Google fined $25,000 for impeding US investigation

[JURIST] Google, Inc. [company profile] was fined [order text, PDF] $25,000 on Friday by the Federal Communications Commission (FCC) [official website] for the company's failure to cooperate with the a federal investigation. Google incurred the fine by refusing to disclose information on its alleged collection of personal information without permission during its Street View [corporate website] project. The FCC imposed the fine [Reuters report] finding that Google refused to release names of employees or turn over any emails relating to the project. The FCC stated: "[f]or many months, Google deliberately impeded and delayed the Bureau's investigation by failing to respond to requests for material information and to provide certifications and verifications of its responses." The allegations against Google stem from the company's collection of information from May 2007 to May 2010. Google compiled information from unsecured wireless networks to supplement its Street View project, but also collected sensitive information such as passwords and internet usage history. The FCC argues that this information is not relevant to Google's Street View project. Google has acknowledged that it did collect the data.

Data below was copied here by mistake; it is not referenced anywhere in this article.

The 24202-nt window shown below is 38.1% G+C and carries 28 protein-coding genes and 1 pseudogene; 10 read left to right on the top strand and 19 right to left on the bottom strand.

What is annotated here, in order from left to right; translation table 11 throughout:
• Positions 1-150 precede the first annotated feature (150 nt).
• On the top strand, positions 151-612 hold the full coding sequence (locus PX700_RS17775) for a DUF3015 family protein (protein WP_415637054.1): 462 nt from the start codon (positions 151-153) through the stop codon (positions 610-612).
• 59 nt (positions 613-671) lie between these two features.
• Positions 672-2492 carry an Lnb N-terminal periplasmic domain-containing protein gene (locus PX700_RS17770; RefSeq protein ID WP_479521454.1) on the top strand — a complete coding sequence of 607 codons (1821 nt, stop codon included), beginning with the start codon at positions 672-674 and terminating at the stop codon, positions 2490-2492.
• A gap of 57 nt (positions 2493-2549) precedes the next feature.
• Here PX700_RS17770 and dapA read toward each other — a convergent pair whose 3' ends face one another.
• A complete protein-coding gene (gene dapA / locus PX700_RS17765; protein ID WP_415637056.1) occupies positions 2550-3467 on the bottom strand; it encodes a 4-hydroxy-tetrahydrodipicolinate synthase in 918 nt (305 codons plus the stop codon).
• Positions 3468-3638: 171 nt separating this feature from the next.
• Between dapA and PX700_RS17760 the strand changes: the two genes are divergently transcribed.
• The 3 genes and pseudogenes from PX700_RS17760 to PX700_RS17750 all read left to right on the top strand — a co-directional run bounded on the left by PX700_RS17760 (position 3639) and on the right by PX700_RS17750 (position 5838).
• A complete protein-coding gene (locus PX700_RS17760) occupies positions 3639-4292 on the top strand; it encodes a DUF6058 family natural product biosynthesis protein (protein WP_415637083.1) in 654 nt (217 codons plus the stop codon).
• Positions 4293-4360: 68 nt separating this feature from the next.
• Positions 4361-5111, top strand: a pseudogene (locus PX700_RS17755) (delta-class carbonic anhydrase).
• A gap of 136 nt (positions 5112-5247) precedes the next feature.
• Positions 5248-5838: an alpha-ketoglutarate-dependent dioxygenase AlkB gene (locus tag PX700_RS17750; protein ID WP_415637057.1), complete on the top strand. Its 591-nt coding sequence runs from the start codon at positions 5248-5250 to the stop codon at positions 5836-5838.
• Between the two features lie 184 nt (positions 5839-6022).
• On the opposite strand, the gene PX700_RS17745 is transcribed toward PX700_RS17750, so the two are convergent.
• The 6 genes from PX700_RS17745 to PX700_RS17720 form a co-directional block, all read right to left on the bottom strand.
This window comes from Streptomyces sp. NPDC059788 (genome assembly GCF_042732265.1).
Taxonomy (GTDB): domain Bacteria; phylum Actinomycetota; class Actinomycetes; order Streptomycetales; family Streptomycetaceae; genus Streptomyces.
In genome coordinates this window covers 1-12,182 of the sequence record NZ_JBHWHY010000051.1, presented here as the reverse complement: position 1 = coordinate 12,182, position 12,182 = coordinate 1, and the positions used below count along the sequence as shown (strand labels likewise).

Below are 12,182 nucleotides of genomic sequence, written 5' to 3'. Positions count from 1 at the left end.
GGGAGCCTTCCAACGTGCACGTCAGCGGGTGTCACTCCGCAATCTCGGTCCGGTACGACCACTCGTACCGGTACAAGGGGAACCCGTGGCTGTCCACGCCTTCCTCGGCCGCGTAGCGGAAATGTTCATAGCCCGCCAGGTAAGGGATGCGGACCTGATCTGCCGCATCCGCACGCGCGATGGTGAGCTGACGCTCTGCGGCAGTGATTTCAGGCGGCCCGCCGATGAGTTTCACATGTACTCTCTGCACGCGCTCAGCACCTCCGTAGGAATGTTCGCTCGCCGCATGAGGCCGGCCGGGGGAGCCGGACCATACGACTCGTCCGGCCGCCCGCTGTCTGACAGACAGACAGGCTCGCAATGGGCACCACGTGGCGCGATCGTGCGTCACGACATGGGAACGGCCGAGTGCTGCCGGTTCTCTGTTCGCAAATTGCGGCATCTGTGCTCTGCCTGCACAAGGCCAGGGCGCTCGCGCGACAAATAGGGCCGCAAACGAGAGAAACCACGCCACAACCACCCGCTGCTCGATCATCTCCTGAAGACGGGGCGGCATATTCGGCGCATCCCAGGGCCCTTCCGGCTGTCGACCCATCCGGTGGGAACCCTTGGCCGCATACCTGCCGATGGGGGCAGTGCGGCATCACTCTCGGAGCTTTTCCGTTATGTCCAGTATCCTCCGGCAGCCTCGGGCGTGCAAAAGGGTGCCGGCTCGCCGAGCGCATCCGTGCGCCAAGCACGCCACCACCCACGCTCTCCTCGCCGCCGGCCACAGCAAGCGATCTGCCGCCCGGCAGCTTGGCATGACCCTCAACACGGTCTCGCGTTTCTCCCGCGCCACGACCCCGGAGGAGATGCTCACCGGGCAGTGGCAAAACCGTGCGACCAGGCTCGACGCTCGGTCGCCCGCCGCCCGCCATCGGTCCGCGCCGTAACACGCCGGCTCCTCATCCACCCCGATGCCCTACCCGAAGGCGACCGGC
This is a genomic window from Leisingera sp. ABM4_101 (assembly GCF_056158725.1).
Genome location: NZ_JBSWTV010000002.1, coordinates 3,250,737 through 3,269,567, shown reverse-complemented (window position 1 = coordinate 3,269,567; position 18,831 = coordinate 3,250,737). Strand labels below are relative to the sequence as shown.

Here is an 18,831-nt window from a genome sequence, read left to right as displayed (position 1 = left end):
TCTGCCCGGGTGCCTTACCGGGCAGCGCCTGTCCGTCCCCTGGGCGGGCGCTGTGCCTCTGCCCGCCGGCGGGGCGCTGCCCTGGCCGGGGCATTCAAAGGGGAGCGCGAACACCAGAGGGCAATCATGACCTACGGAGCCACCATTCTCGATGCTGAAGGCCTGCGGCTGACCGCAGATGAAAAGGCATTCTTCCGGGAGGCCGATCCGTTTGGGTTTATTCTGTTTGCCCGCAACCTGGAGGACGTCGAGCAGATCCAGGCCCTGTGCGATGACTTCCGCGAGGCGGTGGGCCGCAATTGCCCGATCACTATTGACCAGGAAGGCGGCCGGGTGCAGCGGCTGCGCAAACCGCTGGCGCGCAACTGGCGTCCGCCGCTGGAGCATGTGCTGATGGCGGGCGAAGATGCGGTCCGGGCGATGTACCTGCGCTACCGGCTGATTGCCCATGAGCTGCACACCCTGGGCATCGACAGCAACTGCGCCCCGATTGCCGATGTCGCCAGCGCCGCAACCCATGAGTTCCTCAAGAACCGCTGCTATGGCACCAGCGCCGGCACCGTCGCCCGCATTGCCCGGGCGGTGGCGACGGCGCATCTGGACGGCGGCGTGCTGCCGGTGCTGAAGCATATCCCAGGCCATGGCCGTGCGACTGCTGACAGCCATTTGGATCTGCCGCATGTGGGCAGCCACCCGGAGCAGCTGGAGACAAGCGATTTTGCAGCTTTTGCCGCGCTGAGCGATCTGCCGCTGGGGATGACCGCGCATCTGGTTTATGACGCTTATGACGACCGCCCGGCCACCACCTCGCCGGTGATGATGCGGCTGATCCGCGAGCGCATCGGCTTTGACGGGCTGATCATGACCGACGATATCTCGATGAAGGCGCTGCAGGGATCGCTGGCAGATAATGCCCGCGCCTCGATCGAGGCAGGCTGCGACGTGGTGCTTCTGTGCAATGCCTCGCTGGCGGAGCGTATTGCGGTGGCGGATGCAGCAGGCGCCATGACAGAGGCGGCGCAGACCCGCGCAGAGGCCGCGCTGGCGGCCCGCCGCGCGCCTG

Google has recently been involved in other lawsuits, both nationally and internationally. Earlier this month, the full Federal Court of Australia ruled that the company engaged in advertising practices that were deceptive and misleading [JURIST report], resulting in a violation of the country's consumer protection laws. Last month, a Japanese court ordered Google to remove certain search terms [JURIST report] that a Japanese man claimed violated his privacy, by suggesting his name in connection with crimes he did not commit. Google issued a letter [JURIST report] in February in response to concerns raised by members of Congress regarding consumer privacy rights as impacted by the search giant's new privacy policy. In its response Google replied to 11 specific questions posed in a letter sent the week before [JURIST report]. Google's response included a confirmation that no new types of data are going to be collected with the advent of the new privacy policy, a list of those services that can be used without signing into a Google Account, the reasons for data sharing between Google products, and a description of the process for data deletion when a user closes an account, along with background information on the motivation for the policy changes.

 

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